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Spinal Stenosis

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What Is Spinal Stenosis?

Lumbar Spinal StenosisSpinal stenosis is a term used to describe a narrowing of the spinal canal. This narrowing may occur throughout the spinal canal, but mainly occurs within the more mobile areas of the spine, either within the lumbar spine (lower back) or the cervical spine (neck).

The narrowing may cause symptoms due pressure on the spinal cord, see Myelopathy, or pressure on the nerve roots, which is often seen within the lumbar spinal canal.

Stenosis within the lumbar spine often occurs as a result of degenerative changes within the spine, known as spondylosis. These are part of the natural aging process within the spine, but in some people the degenerative changes within the facet joints at the back of the spine and the intervertebral discs at the front cause narrowing of the spinal canal, with subsequent pressure on the spinal nerves.

If this occurs in the main central spinal canal it is termed central stenosis and if the narrowing affects the smaller side tunnels with the spine which is called foraminal stenosis or ‘lateral recess stenosis’. Patients may experience leg pain, in one or both legs, as well as a feeling of heaviness, weakness or numbness within the legs.

MRI Lumbar Spinal Stenosis - AxialTypically these symptoms occur, or are made worse by walking, with patients feeling increased pain within the legs along with numbness, weakness and feelings of unsteadiness. The tunnels in the spine are smaller when you are standing, but larger on sitting with the spine bent. The nerves within the spine are both compressed by the constriction and also their blood supply is temporarily reduced by the compression.  Consequently symptoms may be relived by resting, leaning forward or sitting down, which then allows patients to resume walking. If symptoms deteriorate patients find that they can walk a shorter distance before the pain stops them and they are forced to rest.

I also have back pain, is the treatment the same?

The leg symptoms may be associated with back pain. It is important to decide which is the major symptom, back pain or leg pain, as the treatments may be different depending on the predominant problem.

What else could be causing my leg pain?

Other causes of the leg symptoms may be pain from the hip or from narrowing of the arteries within the legs. Narrowing of the leg arteries may cause pain on walking termed, vascular claudication. These symptoms may be very similar to the symptoms of spinal stenosis (spinal claudication), and tests on the blood supply to the legs may be needed to determine which is causing the symptoms.

Other causes include diabetes or vitamin B12 deficiency, both of which can be diagnosed with simple blood tests.

Will I get better without treatment?

The course of the problem has some uncertainty, but a general rule can by applied that 20% will improve with time, 60% will stay the same and 20% will worsen with time.

What treatments are available?

Treatment options fall broadly into three categories.

Physical Therapy

Improving spinal mobility, strength and overall fitness may improve symptoms to a satisfactory level. Static cycling is extremely good exercise. Patients generally do not experience as much pain as when they walk because the spine is in the flexed or bent position, thus increasing the space available for the nerves. It is important to note that the presence of pain does not indicate that damage is being done to the spine. Simple pain control, using over the counter medication such as Paracetamol or anti inflammmatories, such as Ibuprofen, are extremely helpful. Nerve pain modifying drugs such as Amitriptyline, or Gabapentin may also be useful in controlling the pain.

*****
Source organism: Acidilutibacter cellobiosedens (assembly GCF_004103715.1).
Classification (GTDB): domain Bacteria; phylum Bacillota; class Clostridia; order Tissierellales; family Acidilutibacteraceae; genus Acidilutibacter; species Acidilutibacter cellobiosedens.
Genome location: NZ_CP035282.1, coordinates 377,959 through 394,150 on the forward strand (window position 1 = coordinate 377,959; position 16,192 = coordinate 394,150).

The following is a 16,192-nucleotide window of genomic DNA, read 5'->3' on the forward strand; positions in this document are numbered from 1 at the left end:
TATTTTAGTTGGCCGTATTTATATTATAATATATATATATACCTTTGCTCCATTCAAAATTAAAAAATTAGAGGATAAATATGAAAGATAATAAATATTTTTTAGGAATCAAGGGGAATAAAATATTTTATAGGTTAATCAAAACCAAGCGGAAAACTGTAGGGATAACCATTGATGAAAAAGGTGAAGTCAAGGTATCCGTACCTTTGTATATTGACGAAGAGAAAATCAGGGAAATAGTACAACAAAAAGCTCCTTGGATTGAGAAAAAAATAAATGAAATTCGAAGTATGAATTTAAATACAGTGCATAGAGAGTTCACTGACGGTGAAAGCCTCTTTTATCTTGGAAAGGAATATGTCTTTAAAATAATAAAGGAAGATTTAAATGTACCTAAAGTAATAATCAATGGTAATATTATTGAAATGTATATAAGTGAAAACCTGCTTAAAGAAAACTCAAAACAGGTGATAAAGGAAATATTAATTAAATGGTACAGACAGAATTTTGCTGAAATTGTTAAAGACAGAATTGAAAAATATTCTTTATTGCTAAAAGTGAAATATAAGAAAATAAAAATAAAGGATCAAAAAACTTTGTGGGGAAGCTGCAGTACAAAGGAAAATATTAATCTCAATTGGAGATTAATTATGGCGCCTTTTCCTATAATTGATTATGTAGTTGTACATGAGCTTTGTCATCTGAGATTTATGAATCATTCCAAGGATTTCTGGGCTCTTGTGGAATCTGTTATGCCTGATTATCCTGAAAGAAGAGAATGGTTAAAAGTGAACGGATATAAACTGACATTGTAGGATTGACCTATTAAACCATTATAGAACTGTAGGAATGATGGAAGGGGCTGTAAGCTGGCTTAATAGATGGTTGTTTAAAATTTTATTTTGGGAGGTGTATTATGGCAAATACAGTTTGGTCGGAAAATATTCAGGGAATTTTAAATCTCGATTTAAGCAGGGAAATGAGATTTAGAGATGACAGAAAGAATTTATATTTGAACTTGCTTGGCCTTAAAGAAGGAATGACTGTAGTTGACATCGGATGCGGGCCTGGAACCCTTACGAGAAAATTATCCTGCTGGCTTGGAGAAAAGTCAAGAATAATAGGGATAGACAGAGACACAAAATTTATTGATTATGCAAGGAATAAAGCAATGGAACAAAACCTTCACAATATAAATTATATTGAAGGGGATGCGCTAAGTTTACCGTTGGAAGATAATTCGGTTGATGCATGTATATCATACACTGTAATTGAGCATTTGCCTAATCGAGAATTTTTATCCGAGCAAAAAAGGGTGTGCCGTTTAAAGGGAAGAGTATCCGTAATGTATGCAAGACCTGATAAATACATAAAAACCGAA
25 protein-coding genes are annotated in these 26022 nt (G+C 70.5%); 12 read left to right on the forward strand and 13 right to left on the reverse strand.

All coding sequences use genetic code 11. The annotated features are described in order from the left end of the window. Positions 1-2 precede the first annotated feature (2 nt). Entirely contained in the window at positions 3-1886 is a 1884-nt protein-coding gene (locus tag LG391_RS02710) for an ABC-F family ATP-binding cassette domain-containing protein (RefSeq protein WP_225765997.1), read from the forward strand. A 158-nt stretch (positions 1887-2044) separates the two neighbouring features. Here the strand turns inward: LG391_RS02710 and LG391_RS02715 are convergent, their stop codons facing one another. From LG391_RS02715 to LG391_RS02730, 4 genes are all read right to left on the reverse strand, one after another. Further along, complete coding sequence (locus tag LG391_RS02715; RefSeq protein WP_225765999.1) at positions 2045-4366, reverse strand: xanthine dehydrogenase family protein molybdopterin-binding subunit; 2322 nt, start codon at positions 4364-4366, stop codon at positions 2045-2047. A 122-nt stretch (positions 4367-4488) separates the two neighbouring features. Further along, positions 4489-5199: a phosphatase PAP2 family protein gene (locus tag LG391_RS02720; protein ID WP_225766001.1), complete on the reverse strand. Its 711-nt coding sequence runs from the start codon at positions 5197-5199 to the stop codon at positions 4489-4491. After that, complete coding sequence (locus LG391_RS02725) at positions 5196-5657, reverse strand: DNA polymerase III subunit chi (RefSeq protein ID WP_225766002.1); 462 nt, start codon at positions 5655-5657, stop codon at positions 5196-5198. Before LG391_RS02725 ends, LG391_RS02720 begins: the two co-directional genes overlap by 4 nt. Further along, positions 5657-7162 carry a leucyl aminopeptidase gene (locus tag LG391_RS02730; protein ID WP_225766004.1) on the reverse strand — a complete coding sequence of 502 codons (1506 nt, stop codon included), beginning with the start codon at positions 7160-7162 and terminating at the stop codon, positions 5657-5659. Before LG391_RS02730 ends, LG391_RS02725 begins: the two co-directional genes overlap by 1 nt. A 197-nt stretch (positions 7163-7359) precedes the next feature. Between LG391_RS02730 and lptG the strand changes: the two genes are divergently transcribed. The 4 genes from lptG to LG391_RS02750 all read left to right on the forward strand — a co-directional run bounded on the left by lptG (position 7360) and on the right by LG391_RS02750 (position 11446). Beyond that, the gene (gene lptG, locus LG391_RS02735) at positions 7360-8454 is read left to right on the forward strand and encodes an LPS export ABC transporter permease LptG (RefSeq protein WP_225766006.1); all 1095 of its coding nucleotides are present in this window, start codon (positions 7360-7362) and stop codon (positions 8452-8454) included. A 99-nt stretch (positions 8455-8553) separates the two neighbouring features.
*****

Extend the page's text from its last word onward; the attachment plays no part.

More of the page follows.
Spinal Injections

Spinal injections are extremely useful in some patients to help to relieve the leg or back pain symptoms associated with spinal stenosis. They may also be useful to assist in localising the area within the spine, which is causing the symptoms prior to planning surgery. They have the advantage of being performed under local anaesthetic and although there are potential risks and side effects, these are extremely rare. They can also be repeated if required.

Epidurals are an injection into the spinal canal that will treat the whole area of the lumbar spine. They seem to be more helpful for leg pain but may be of some benefit for back pain.

Nerve root blocks, periradicular injections, root canal injections, or transforaminal epidurals are some of the names given to injections around a nerve. They can be very helpful for leg pain, particularly symptoms in just one leg. They are also helpful with localising the area of the spine, which is causing the problem, prior to planning surgery.

Often by blocking the nerve pain with anaesthetic the symptoms will improve permanently or give a period of prolonged pain relief. It is estimated that 60% of patients will have significant relief of symptoms.


If symptoms remain unacceptable despite all the simpler measures or if symptoms get worse then surgery may be considered. This will also depend upon your general health and fitness.

The pressure can be relieved directly by removing the bone and soft tissue, which is pressing on the nerves, this is known as a spinal decompression. See Lumbar Decompression.

Alternatively the pressure can be relieved by indirect means where by a device is placed between the spinous processes at the back of the spine thus creating more space for the nerves. The advantage of this second type of procedure is that it is less invasive, however it may not be suitable for every patient. The ability to sit for about half an hour without leg symptoms is one of the factors that might indicate that this is a suitable procedure for an individual, but it will also depend on the severity of the spinal stenosis. See X-Stop Procedure.